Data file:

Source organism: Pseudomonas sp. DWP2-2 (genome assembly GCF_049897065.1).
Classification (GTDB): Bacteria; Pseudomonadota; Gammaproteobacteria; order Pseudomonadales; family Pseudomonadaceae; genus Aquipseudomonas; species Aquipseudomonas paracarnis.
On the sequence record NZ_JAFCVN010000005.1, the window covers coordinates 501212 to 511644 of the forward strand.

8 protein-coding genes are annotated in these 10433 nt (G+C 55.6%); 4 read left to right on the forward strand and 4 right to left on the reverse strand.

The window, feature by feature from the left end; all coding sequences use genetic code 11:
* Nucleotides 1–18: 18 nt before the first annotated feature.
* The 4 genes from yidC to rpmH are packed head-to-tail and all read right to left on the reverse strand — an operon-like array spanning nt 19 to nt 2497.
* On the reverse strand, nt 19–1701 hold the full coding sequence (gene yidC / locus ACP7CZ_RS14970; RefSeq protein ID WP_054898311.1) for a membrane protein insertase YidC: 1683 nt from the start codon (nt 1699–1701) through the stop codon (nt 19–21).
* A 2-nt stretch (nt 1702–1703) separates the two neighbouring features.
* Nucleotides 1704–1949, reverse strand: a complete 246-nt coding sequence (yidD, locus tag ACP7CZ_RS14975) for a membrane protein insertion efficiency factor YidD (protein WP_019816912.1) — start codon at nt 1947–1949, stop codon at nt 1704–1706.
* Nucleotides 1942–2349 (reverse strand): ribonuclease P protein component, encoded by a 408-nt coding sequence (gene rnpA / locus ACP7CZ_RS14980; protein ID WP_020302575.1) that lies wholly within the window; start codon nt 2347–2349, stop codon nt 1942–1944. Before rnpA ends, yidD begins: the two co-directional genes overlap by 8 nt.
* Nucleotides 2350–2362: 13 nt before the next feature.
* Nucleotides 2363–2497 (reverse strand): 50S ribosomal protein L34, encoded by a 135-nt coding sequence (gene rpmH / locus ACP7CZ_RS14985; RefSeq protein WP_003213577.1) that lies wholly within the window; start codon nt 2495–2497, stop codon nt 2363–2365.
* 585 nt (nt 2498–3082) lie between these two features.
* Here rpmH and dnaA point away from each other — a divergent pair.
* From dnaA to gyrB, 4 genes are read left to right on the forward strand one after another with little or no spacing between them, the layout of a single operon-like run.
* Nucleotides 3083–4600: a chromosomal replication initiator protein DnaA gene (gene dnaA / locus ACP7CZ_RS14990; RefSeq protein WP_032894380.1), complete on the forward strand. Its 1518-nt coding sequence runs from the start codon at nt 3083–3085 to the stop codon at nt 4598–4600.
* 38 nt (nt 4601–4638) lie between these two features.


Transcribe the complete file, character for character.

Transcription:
Source organism: Pseudomonas sp. DWP2-2 (genome assembly GCF_049897065.1).
Classification (GTDB): Bacteria; Pseudomonadota; Gammaproteobacteria; order Pseudomonadales; family Pseudomonadaceae; genus Aquipseudomonas; species Aquipseudomonas paracarnis.
On the sequence record NZ_JAFCVN010000005.1, the window covers coordinates 501212 to 511644 of the forward strand.

8 protein-coding genes are annotated in these 10433 nt (G+C 55.6%); 4 read left to right on the forward strand and 4 right to left on the reverse strand.

The window, feature by feature from the left end; all coding sequences use genetic code 11:
* Nucleotides 1–18: 18 nt before the first annotated feature.
* The 4 genes from yidC to rpmH are packed head-to-tail and all read right to left on the reverse strand — an operon-like array spanning nt 19 to nt 2497.
* On the reverse strand, nt 19–1701 hold the full coding sequence (gene yidC / locus ACP7CZ_RS14970; RefSeq protein ID WP_054898311.1) for a membrane protein insertase YidC: 1683 nt from the start codon (nt 1699–1701) through the stop codon (nt 19–21).
* A 2-nt stretch (nt 1702–1703) separates the two neighbouring features.
* Nucleotides 1704–1949, reverse strand: a complete 246-nt coding sequence (yidD, locus tag ACP7CZ_RS14975) for a membrane protein insertion efficiency factor YidD (protein WP_019816912.1) — start codon at nt 1947–1949, stop codon at nt 1704–1706.
* Nucleotides 1942–2349 (reverse strand): ribonuclease P protein component, encoded by a 408-nt coding sequence (gene rnpA / locus ACP7CZ_RS14980; protein ID WP_020302575.1) that lies wholly within the window; start codon nt 2347–2349, stop codon nt 1942–1944. Before rnpA ends, yidD begins: the two co-directional genes overlap by 8 nt.
* Nucleotides 2350–2362: 13 nt before the next feature.
* Nucleotides 2363–2497 (reverse strand): 50S ribosomal protein L34, encoded by a 135-nt coding sequence (gene rpmH / locus ACP7CZ_RS14985; RefSeq protein WP_003213577.1) that lies wholly within the window; start codon nt 2495–2497, stop codon nt 2363–2365.
* 585 nt (nt 2498–3082) lie between these two features.
* Here rpmH and dnaA point away from each other — a divergent pair.
* From dnaA to gyrB, 4 genes are read left to right on the forward strand one after another with little or no spacing between them, the layout of a single operon-like run.
* Nucleotides 3083–4600: a chromosomal replication initiator protein DnaA gene (gene dnaA / locus ACP7CZ_RS14990; RefSeq protein WP_032894380.1), complete on the forward strand. Its 1518-nt coding sequence runs from the start codon at nt 3083–3085 to the stop codon at nt 4598–4600.
* 38 nt (nt 4601–4638) lie between these two features.